Squamous Cell Carcinoma (SCC)

SCC patient information leaflet

SCC 2020 guidelines published March 2021 BJD

Read our Scc article

Panthagani A, Varma S. A practical guide to squamous cell carcinoma and other non-melanoma skin cancers. Dermatology in Practice 2018; 24(2): 32-38.

What is a squamous cell carcinoma?

This is the second most common type of skin cancer and is most commonly found in older people, but the popularity of sunny holidays and recreational use of sunbeds means that we are seeing them in younger age groups. SCC is a cancer of the keratinocytes of the skin.

The incidence is continuing to increase.
At Kings College in the United Kingdom, a 10-fold increased incidence rate was seen in SCCs from 1970 to 1992. (ref.1)
In 2016 a report from Norwich noted that patient numbers with SCC had increased 2.8 fold (Goon KC, Greenberg DC, Igali L, Levell NJ. Squamous cell carcinoma of the skin has more than doubled over the last decade in the U.K. Acta Derm Venereol 2016; 96: 820-21.

The most likely sites are the areas of skin often exposed to the sun, typically the face, ears, lips, mouth and hands. The appearance varies but is usually a scaly lump, nodule, ulcer or non-healing sore. They often start as small hard white or skin-coloured lumps in the skin that grow at a variable rate. Squamous cell carcinomas have the ability to spread to other parts of the body, but do not often do so. If left untreated, the tumour will increase in size and damage the surrounding skin. It may then spread to local lymph nodes or around the body and ultimately kill an individual.


1. Hughes JR, Higgins EM, Smith J, Du Vivier AW. Increase in non-melanoma skin cancer: the King’s College Hospital experience (1970-92). Clin Exp Dermatol 1995;20:304-7).

What causes a squamous cell carcinoma?

The main cause is exposure to sunlight over many years. Occasionally, a squamous cell carcinoma may be caused by exposure to certain substances used in industry, such as tar. They can sometimes develop in chronic ulcers or in patients who are on drugs that suppress the immune system.

Risk factors for SCC

UVR – excessive sun exposure
PUVA - photochemotherapy
OTR immunosuppression
Organ Transplantation recipient - OTR are more at risk of developing skin cancer compared to other patients
Chronic ulcer
Precancerous lesions such as Actinic keratoses or Bowens disease

Treatment of Squamous cell carcinoma

1. WLE = wide local excision
2. Mohs micrographic surgery
3. Radiotherapy

In the majority of cases, the SCC can be removed under local anaesthetic on one visit

Surgical Excision

For well defined tumours, <2cm in diameter, excision with at least 4mm margin completely removes the tumour if 95% of cases.

Larger tumours, thicker tumours, those on high risk sites or those with poor differentiation should be excised with wider margins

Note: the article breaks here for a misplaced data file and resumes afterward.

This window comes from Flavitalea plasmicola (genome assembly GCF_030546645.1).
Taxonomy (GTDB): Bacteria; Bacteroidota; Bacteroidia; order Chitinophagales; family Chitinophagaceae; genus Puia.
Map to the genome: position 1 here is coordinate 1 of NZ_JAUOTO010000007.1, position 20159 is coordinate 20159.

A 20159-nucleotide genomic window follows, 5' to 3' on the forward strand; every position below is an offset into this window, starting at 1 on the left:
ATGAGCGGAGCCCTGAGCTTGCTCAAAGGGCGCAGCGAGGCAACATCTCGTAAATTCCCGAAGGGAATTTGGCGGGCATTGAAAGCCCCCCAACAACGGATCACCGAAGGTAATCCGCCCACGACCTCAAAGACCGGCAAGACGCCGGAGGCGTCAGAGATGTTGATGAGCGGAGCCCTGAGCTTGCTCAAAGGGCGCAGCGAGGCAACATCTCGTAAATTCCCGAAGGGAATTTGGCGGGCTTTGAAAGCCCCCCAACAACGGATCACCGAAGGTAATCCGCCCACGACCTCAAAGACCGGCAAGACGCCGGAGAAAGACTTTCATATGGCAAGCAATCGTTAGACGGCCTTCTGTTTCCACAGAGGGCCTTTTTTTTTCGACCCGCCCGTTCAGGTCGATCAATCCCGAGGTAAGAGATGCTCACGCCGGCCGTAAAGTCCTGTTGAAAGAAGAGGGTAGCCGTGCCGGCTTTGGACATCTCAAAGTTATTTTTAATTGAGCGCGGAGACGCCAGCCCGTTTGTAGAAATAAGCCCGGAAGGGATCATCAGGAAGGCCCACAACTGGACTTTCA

Radiotherapy may be appropriate for

selected individuals
certain lesions
as an alternative to surgery

SCC has the ability to spread around the body (metastasize) and therefore kill.
Certain factors predict the ability of an SCC to metastasise

Size >2cm
Site - ear, lip
host immunosuppression
Perineural invasion
Differentiation - poorly > moderately > well Depth -thicker >thinner
Aetiology- non-sun exposed sites, areas of chronic inflammation
mucosal SCC > cutaneous SCC

Overall 5 year survival - cutaneous SCC - 75%-90%.

For metastatic disease - 25%.

Note !

Scc with >4mm/month growth rate distinguishes a subset of high risk SCC with higher risk of lymph node LN spread and a shorter time to LN metastasis. High growth rate was inversely correlated with tumour age.

Authors concluded that GR is more important than age or tumour size. [Canueto J et al. rapid growth rate is associated with poor prognosis in cutaneous squamous cell carcinoma. Clin Exp Dermatol 2018; 43: 876-82]

Two independent tumour staging systems for SCC exist that use high risk features to predict behaviour


AJCC 8 now revises staging by taking into account several prognostic factors

T1 <2cm
T2 >2 cm <4
T3 >4, bone erosion, PNI, deep invasion Depth> 6mm Or beyond s/c fat , PNI - nerve deeper than dermis or >0.1mm
T4 cortical bone erosion or skull base involved

High risk >=2 cm
PNI - nerve deeper than dermis or >0.1mm
Depth> 6mm
Or beyond s/c fat

BWH - Brigham and Women's hospital
Four high risk features

  • Diameter >=2 cm
  • Poorly diff
  • PNI >=0.1mm
  • Invasion beyond s/c fat

T1 0 high risk factors
T2a 1 high risk factors
T2b 2-3 high risk factors
T3 >=4 high risk factors or bone inv

SCC2020 guidelines were published by the BAD in the March 2021 BJD

Lymph node exam

cSCC depth
<2mm - little metastatic potential
2.1-6. - 4%
>6.         16%
Tumours involving fat =up to 46%

Parotid is the site of approx 70% metastatic cSCC of head and neck

Newlands et al. J laryngol oncol 2016 130 s125-132

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